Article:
picture-1And as Dr. James Thompson notes, Gypsies do not do well on IQ tests, with many groups scoring in the 60-85 range. (White Americans average 100.)

This is all kind of depressing, but I have a thought: if Gypsies want to preserve their culture and improve their lives, perhaps the disease burden may be lessened and IQs raised by encouraging young Gypsy men and women to find partners in other Gypsy groups from other countries instead of from within their own kin groups.

According to Wikipedia:

Further evidence for the South Asian origin of the Romanies came in the late 1990s. Researchers doing DNA analysis discovered that Romani populations carried large frequencies of particular Y chromosomes (inherited paternally) and mitochondrial DNA (inherited maternally) that otherwise exist only in populations from South Asia.

47.3% of Romani men carry Y chromosomes of haplogroup H-M82 which is rare outside South Asia.[18] Mitochondrial haplogroup M, most common in Indian subjects and rare outside Southern Asia, accounts for nearly 30% of Romani people.[18] A more detailed study of Polish Roma shows this to be of the M5 lineage, which is specific to India.[19] Moreover, a form of the inherited disorder congenital myasthenia is found in Romani subjects. This form of the disorder, caused by the 1267delG mutation, is otherwise known only in subjects of Indian ancestry. This is considered to be the best evidence of the Indian ancestry of the Romanis.[20]

Map of Gypsy migrations into Europe
Map of Gypsy migrations into Europe

I must stop here and note that I have painted a largely depressing picture. It is not the picture I want to paint. I would like to paint a picture of hope and triumph. Certainly there are many talented, hard-working, kind, decent, and wonderful Gypsies. I hope the best for them, and a brighter future for their children.

25 thoughts on “Anthropology Friday: Gypsies

  1. It behooves anyone with even a particle of interest in gypsies to see the beautiful documentary Latcho Drom. It follows gypsy music from India to England across the middle east and Europe

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    • lol well does the criminality matter as long as they bring nice music, funny dances and everyone understands different lifestyles result in different lives, incomes, etc. ?

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      • Criminality is always an issue, but getting people to realize that the welfare state is not some magical panacea that is going to turn different groups with radically different cultures and lifestyles into identical people with identical outcomes is a decent goal given today’s thinking.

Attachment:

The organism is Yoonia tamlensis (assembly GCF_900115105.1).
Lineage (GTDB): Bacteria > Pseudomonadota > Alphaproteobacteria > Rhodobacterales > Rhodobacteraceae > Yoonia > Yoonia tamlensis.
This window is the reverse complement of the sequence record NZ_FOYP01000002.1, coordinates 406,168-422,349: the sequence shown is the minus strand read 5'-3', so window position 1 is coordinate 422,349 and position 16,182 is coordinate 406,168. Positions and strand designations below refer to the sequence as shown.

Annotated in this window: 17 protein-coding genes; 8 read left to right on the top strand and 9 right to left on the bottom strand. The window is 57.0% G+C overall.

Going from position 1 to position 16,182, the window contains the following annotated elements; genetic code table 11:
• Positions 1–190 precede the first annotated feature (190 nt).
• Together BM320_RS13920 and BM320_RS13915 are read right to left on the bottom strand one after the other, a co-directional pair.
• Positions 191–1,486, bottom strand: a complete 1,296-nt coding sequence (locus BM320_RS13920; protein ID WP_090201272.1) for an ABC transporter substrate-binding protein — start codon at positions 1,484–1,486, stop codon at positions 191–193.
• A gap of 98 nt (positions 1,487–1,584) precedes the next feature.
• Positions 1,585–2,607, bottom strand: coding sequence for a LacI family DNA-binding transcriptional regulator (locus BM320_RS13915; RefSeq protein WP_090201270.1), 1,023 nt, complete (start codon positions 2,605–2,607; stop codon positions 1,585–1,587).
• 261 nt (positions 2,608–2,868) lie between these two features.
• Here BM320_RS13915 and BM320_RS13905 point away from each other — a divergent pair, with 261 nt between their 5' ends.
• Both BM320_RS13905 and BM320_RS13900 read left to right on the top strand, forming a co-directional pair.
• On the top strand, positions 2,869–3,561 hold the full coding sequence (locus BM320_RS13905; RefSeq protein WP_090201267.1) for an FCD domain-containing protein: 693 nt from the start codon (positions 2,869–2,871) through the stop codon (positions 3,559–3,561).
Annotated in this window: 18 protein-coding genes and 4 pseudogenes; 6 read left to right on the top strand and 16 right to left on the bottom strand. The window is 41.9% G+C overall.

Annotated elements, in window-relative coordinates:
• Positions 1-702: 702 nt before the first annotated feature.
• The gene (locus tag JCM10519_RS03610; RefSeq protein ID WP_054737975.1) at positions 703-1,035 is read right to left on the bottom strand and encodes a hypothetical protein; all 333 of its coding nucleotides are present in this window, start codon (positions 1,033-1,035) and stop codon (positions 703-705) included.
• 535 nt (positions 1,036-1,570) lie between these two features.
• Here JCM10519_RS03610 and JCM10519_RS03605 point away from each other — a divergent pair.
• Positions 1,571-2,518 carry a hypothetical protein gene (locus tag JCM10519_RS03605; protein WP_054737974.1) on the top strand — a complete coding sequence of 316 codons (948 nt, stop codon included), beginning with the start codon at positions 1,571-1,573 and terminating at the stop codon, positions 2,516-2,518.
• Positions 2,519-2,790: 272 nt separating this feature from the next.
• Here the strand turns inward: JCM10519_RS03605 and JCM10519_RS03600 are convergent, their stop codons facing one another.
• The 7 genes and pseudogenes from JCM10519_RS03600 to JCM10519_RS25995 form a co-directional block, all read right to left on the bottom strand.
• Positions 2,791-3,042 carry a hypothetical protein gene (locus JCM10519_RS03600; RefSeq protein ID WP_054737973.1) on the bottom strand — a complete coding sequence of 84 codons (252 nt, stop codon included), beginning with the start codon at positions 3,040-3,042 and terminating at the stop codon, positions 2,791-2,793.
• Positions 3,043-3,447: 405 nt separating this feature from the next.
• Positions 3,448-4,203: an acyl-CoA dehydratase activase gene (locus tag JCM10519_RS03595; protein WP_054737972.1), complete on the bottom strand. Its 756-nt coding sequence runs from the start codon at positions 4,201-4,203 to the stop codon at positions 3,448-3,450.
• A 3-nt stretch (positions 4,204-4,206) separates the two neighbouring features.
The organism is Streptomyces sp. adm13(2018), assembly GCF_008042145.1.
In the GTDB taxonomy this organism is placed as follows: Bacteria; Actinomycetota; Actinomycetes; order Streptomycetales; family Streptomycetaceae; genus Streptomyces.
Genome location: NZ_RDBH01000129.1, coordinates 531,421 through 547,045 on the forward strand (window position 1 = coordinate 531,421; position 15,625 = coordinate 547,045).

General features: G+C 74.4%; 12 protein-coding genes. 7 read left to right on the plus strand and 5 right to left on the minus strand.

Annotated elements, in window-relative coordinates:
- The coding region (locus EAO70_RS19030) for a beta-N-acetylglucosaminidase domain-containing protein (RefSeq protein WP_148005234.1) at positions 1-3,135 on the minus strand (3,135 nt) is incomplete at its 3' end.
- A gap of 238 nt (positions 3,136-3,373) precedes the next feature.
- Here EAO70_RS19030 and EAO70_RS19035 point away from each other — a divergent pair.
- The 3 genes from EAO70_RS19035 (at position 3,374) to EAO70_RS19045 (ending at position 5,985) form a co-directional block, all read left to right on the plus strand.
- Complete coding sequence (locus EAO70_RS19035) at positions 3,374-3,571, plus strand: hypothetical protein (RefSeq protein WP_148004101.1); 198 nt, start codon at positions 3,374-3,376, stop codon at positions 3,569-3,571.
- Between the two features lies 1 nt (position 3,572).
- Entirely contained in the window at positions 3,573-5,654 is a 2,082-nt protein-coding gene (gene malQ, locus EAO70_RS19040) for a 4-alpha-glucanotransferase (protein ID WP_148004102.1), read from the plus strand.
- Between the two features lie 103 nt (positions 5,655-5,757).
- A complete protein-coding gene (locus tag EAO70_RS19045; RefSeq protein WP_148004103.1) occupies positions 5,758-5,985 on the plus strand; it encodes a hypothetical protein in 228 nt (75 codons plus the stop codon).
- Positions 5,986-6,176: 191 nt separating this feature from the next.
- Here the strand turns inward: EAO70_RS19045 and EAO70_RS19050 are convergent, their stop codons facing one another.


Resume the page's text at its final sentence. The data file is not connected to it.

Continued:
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  2. It’s interesting to compare Gypsies to a somewhat similar group, the Jews.

    While Jews choose to adapt to the “migrant pressure” (read: pogroms) by investing in immaterial knowledge such as writing, medicine, law etc that they always could bring to the next refuge and networked with other Jews Gypsies did the opposite.

    When inbreeding started to be serious among Jews in Israel they developed a service for potential couples to check for wheter their children would be suffer from inherited diseases or not, and have after a generation almost stopped the diseases. Gypsies, on the other hand, seems simply not interested in any solution to their inbreeding.

    The problem is that Gypsies simply have a culture and values that are dysfunctional in todays national state, industrialised knowledge-based economy. Modernization would mean the death of Gypsies, which combined with the welfare state will keep them in a miserable Limbo.

    I am almost negatively impressed by the lack of imagination from those that try to help the Gypsies. Wouldn’t a text-to-(Roma) voice smartphone app be a temporary solution to analfabetism among Gypsies? Similar to offer some “dating outside your small group”-app as a way to stop inbreeding, “find a Gypsie-friendly doctor in your town”-app or teaching materials? Given the billions EU have assigned to help Gypses (that simply aren’t used) some app developers could deliver these support apps within a year.

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    • I like your ideas.
      It’s pretty much impossible not to compare Gypsies and Jews, both small, widely dispersed outsidery cultures in Europe, but they took such very different paths. It probably helps that Jewish culture is traditionally really focused on being able to read and not nearly so nomadic as traditional Gypsy culture. (When you move constantly, textbooks get really heavy.)